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Level 5

5AAH1072 The Worlds of the Indian Ocean

Credit value: 15
Module convenor/tutorDr Berenice Guyot-Rechard
Teaching pattern: 10 x 2 hour seminar (weekly)
Availability: Please see module list for relevant year
Assessment: 1 x 1,500 word formative essay, 1 x 3,000 word essay (100%)

Students are reassessed in the failed elements of assessment and by the same methods as the first attempt.

Assessment pre 2019/20: 2 x 2,500 word essay (50% each)

The modules offered in each academic year are subject to change in line with staff availability and student demand: there is no guarantee every module will run. Module descriptions and information may vary between years.

Beginning in the third millennium BCE when the Indus Valley Civilisation started trading with Mesopotamia, the Indian Ocean has historically played a central role in connecting ideas, people, polities, goods and cultures across ostensibly far flung places—from Arabia and eastern Africa to India, China or Southeast Asia. The wealth present along its rim and the trade networks crisscrossing it were arguably unsurpassed for much of human history. This module offers an overview of the history of the Indian Ocean from ancient times till the 21st century. Chronologically, particular emphasis will be put on the role of Islam and Muslim traders in the making of Indian Ocean worlds, on the era following European intervention in the region in the 16th century, and on the reconfiguration of oceanic space since 1945.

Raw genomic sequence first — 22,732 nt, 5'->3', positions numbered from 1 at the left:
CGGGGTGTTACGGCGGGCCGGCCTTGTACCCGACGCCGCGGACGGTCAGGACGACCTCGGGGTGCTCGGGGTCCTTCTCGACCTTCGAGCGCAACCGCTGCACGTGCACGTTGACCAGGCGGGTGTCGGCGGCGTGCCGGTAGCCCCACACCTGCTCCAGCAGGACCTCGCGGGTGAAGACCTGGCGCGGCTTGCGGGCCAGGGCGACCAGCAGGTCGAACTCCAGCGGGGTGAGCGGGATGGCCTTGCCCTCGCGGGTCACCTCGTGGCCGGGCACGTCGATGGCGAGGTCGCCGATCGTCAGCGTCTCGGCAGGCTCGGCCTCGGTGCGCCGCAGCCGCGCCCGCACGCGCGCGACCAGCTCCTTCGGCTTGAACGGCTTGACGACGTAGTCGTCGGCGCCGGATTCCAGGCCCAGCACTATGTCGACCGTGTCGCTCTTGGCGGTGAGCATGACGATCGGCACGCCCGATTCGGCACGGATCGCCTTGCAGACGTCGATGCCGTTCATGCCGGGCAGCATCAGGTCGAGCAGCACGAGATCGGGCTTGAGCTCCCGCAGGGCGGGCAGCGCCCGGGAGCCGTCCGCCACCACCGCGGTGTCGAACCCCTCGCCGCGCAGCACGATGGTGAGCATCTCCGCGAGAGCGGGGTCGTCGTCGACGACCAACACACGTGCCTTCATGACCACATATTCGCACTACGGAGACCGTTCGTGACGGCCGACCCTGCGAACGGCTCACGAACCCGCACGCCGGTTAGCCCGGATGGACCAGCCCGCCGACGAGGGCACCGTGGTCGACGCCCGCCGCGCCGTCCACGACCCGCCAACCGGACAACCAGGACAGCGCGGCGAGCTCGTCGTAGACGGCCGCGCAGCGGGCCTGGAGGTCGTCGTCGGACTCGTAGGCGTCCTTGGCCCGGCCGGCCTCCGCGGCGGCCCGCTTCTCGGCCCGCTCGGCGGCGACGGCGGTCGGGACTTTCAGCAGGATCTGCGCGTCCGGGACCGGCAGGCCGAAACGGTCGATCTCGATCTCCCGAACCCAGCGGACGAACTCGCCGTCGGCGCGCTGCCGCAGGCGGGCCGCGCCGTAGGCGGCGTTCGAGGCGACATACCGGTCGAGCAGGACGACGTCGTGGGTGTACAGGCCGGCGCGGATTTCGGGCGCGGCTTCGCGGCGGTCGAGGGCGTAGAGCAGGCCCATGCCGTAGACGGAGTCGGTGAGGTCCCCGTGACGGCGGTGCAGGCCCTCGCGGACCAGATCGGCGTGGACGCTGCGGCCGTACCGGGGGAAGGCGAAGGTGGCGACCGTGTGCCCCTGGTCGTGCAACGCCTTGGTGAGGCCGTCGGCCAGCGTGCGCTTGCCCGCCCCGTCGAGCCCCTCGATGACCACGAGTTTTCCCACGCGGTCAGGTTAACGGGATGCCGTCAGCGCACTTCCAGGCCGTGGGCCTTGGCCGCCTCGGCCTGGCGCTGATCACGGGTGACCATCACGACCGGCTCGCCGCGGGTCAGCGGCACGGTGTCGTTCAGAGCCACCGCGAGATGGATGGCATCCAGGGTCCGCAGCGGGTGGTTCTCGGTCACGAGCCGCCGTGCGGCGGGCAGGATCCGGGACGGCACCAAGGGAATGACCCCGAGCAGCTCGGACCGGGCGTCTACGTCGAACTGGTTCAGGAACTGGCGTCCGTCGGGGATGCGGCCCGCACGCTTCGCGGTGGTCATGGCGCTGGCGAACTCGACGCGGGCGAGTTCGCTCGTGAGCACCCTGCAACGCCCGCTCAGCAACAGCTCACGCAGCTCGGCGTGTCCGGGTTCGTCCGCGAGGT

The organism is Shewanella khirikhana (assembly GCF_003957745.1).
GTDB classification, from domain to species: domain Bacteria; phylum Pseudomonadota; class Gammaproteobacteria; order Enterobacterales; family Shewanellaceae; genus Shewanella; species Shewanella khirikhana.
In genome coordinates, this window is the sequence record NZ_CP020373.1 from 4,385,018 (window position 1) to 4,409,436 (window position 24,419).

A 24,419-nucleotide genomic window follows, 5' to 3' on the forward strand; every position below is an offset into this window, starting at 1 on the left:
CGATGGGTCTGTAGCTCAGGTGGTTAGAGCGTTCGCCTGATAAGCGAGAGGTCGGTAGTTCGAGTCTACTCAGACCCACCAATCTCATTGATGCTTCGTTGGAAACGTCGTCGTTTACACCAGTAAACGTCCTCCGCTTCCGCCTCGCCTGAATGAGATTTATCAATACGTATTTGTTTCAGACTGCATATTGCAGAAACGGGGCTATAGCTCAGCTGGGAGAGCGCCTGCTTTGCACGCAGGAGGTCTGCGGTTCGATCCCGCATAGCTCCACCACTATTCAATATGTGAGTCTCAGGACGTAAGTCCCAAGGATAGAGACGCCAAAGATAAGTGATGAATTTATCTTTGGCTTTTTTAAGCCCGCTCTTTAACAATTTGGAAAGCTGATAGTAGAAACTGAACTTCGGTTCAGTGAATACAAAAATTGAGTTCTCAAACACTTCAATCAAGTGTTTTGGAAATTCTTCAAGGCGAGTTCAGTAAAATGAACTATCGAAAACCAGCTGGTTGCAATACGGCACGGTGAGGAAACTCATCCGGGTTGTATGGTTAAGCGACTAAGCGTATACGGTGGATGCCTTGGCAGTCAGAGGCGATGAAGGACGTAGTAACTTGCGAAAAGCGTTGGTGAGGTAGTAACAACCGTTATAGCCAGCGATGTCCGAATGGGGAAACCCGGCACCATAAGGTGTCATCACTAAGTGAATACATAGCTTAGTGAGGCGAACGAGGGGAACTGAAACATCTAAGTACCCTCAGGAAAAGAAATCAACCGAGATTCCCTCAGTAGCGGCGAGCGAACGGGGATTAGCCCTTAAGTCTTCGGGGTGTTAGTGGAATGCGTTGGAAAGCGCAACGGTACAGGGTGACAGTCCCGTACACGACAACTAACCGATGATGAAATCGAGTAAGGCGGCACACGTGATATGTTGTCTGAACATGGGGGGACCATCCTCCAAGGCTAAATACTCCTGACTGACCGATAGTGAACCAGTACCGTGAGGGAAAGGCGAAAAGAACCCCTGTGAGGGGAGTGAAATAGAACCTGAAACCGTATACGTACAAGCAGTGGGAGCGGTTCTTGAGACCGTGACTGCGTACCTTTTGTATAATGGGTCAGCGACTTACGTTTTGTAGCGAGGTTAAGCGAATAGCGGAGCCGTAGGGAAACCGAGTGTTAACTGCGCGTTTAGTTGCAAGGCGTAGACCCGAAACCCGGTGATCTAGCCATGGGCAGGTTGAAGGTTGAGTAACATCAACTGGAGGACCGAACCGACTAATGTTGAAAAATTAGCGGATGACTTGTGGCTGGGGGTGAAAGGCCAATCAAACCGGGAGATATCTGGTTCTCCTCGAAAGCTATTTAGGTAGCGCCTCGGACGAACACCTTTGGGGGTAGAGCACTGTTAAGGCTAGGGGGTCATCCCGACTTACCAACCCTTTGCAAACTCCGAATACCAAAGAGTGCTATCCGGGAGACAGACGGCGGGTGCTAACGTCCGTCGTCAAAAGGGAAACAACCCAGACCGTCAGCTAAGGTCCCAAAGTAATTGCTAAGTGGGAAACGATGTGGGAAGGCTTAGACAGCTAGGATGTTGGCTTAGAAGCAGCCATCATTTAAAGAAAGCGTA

At the core of the module lie the constitution, adaptation and reconfiguration of the region’s extensive maritime networks—networks at once political, economic, ideological, cultural, or migratory. How and why did people move across the ocean? What technological, political, economic, or environmental conditions enabled this long-distance travel? What goods were being transported? How did interaction and exchange shape societies on the Indian Ocean littoral? What role did ideas and ideologies play in the making of Indian Ocean worlds? What was the balance between conflict and accommodation in this interaction? What did it feel like to be a sailor, a pirate, a merchant, a pilgrim, an envoy, a migrant, or a slave on an Indian Ocean dhow?  And last but not least, can we think of the Indian Ocean as a unified space, beyond today’s geographical understandings?

By reflecting upon these questions, this module seeks not only to stress the Indian Ocean’s importance in history, but also to introduce you to a different way of approaching world history. To do so, we will engage with historiography and study a great variety of sources – from poetry and music to physical objects, paintings and travellers’ accounts. Through various activities and assignments, the course will not just hone your analytical and argumentative skills, but also develop your imagination and creativity and literary expression.

Provisional Teaching Plan

  1. The oldest part of the world
  2. A integrated world of trade and exchange
  3. An “Islamic sea”
  4. The arrival of Europeans
  5. The making of a “British Lake”
  6. Mobility, migration and diaspora in the age of colonialism
  7. Universalisms and cosmopolitanism:
  8. Anti-colonial nationalisms
  9. The Indian Ocean since 1945
  10. The Indian Ocean as method?

Suggested introductory reading 

This is suggested reading and purchase of these books is not mandatory

Pearson, Michael, The Indian Ocean (London and New York: Routledge, 2003).

Students may be asked to purchase Michael Person’s The Indian Ocean (see core reading) as a textbook (approx. 28GBP).

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